Dodson’s doings

Posted in journalism by allovermcr on May 18, 2009

Today was the first day that all local GMG papers were produced from the company’s central Manchester offices. Offices in Accrington, Ashton, Macclesfield, Oldham, Rochdale, Rossendale, Salford, Stockport and Wilmslow have closed, with reporters holding ‘surgeries’ in their patches.

The man ultimately responsible for this move – a fine example of whatever the opposite of hyperlocal journalism is called – is Mark Dodson, chief exec of GMG’s regional newspaper division.

In a spare moment, AOM tapped Mr Dodson’s name into Google. The second link is what can only be described as a rather fawning profile of the man from a couple of years back, courtesy of the MEN website.

One line in particular caught the eye:

His passion for shaping media markets to best serve their local communities has been a driving force behind the growth and development of GMG’s Regional Division.

No one can accuse the man of not shaping media markets, that’s for sure, but whether his actions best serve their local communities is quite another matter.


How local is local?

Posted in journalism by allovermcr on May 3, 2009

The Manchizzle’s latest post contains this nugget explaining how the MEN’s sister papers will operate in the post-cuts environment:

…when I bought my GMG-owned Rossendale Free Press yesterday, it had a notice about how the newsroom was now at Scott Place in Manchester, and if I wanted to talk with a reporter in Ramsbottom I could do so at a 2-hour “surgery” once a week.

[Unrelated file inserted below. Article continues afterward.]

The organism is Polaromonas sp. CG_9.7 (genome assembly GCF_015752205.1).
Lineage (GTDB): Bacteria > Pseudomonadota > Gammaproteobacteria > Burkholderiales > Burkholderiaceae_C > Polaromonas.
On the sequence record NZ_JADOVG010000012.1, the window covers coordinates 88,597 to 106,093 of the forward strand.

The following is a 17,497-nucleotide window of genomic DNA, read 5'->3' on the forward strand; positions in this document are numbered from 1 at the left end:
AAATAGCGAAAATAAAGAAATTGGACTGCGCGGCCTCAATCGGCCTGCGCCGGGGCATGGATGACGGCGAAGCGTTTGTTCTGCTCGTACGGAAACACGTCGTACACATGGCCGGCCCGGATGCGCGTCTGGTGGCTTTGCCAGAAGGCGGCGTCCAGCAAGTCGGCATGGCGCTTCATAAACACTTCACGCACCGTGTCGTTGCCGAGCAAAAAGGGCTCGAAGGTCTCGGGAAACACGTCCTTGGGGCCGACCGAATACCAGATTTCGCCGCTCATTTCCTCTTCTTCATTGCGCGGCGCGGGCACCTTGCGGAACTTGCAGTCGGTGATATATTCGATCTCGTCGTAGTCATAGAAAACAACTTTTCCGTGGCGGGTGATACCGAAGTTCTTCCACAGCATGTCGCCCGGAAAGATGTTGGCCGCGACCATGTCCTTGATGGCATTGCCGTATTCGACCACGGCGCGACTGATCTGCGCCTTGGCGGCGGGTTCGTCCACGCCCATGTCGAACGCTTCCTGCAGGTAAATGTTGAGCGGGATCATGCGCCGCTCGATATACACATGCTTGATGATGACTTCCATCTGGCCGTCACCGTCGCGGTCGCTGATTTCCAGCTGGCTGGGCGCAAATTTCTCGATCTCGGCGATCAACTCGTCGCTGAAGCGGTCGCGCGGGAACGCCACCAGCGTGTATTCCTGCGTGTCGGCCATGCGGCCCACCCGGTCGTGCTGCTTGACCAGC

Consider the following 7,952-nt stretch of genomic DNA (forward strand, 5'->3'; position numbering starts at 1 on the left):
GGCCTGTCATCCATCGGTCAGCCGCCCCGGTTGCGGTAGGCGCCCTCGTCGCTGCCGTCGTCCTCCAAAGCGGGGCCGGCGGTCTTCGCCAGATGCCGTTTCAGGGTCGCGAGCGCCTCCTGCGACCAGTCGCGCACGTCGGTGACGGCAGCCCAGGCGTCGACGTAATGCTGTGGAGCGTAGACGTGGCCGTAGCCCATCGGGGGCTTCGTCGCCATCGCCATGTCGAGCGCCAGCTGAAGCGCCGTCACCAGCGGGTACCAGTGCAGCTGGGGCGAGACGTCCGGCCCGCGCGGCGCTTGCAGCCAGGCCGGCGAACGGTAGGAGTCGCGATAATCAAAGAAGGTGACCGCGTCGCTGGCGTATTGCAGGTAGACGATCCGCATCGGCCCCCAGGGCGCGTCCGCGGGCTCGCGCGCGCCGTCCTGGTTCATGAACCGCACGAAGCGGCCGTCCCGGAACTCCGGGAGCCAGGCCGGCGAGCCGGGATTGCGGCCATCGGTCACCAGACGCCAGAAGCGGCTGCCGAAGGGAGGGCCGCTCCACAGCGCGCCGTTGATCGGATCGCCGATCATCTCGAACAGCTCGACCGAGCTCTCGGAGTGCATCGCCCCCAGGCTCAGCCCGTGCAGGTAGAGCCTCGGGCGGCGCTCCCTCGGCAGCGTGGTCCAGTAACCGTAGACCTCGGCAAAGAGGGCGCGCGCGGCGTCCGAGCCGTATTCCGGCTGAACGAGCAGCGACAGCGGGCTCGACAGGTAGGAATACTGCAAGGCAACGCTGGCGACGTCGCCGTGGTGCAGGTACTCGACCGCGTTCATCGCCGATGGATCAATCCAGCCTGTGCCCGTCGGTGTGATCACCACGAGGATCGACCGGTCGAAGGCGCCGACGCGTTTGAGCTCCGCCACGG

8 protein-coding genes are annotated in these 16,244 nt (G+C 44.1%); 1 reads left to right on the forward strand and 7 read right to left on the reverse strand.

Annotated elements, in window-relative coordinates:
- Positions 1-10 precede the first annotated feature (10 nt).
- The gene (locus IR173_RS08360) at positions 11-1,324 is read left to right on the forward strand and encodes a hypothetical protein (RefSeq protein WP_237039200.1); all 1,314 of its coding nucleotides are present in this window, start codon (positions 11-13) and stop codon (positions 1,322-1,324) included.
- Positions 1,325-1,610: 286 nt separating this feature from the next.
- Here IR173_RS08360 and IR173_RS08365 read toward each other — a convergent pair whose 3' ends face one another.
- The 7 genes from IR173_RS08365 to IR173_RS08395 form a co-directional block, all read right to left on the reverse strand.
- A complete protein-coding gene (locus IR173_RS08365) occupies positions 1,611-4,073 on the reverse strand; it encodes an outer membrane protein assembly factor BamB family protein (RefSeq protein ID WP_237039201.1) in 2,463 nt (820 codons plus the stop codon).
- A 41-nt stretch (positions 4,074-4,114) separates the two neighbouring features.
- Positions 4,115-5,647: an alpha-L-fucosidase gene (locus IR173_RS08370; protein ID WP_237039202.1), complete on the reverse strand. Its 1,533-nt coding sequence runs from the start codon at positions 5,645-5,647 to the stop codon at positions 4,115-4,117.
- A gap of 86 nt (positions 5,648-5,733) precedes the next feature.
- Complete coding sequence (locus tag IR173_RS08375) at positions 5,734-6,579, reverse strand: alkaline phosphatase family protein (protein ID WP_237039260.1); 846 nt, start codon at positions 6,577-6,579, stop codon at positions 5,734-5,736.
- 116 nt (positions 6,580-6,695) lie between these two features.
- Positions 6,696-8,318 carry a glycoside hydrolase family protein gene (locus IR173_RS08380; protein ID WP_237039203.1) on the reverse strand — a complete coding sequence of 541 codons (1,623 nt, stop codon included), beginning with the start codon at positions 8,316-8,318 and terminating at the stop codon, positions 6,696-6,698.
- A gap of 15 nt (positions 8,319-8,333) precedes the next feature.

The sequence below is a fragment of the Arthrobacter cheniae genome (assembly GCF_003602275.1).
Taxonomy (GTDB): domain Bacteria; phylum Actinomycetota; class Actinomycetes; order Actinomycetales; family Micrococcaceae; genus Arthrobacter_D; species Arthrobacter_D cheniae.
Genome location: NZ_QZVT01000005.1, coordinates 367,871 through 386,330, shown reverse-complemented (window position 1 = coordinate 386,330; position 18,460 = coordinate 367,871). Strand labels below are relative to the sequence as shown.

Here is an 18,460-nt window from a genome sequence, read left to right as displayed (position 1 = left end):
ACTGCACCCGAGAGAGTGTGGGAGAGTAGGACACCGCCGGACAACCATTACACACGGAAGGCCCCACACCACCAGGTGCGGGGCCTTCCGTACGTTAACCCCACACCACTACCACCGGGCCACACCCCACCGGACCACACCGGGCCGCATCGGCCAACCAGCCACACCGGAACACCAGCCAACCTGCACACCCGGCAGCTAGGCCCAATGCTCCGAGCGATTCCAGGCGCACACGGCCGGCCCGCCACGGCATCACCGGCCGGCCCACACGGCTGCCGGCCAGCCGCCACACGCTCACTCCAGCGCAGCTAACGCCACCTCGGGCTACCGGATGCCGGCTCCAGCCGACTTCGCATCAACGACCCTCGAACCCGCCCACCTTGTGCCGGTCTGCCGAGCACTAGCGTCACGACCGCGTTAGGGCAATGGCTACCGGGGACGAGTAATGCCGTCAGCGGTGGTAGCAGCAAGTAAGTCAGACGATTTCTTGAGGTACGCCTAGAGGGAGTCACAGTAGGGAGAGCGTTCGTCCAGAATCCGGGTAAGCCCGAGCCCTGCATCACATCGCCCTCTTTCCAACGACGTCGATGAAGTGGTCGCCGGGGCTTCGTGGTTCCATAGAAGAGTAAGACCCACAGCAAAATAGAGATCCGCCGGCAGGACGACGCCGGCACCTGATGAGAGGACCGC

Channel M next to face cuts

Posted in TV by allovermcr on April 28, 2009

It seems that Channel M isn’t escaping the cuts affecting other areas of Guardian Media Group, as some had expected.

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Some good news

Posted in journalism by allovermcr on April 15, 2009
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No news is bad news

Posted in journalism by allovermcr on March 20, 2009

The local cutbacks proposed by the Guardian Media Group can only be described as worrying. Following similar moves by newspaper groups nationwide the announcement had a certain inevitability, but the scale of the plans is pretty shocking.

Some (very few) of the cost-cutting measures outlined appear understandable – cutting the number of free papers given out at a time when commuter numbers are likely to fall appears prudent. Others, such as the proposal to slash the number of editorial staff on the MEN from 90 to 51, will almost certainly lead to a lower quality product even if pagination is also reduced (what’s the betting it’s not cut by the same percentage as that of job cuts, meaning the GMG journalists who keep their jobs end up filling more space). Likewise the proposal to close all outlying offices, which would see staff covering outlying areas such as Macclesfield and Accrington from central Manchester (or else filing stories from a rainlashed carpark in the middle of nowhere).

Last year’s accounts (pdf) reveal that GMG Regional, of which the Greater Manchester titles form a large part, made operating profits of £14.3m on revenues of £120.5m. Whilst this is likely to change significantly for the worse this year with advertising revenue dropping off further it is still a shame to see perfectly popular and profitable newspapers facing major cuts.

Sadly this comes down to the unique (in Britain) structure of the GMG. The Scott Trust exists to protect the Guardian and its journalism and as such other elements of the group will always bear the brunt when cuts are needed. Despite this, one can’t help but feel they risk killing the goose that lays the golden eggs.

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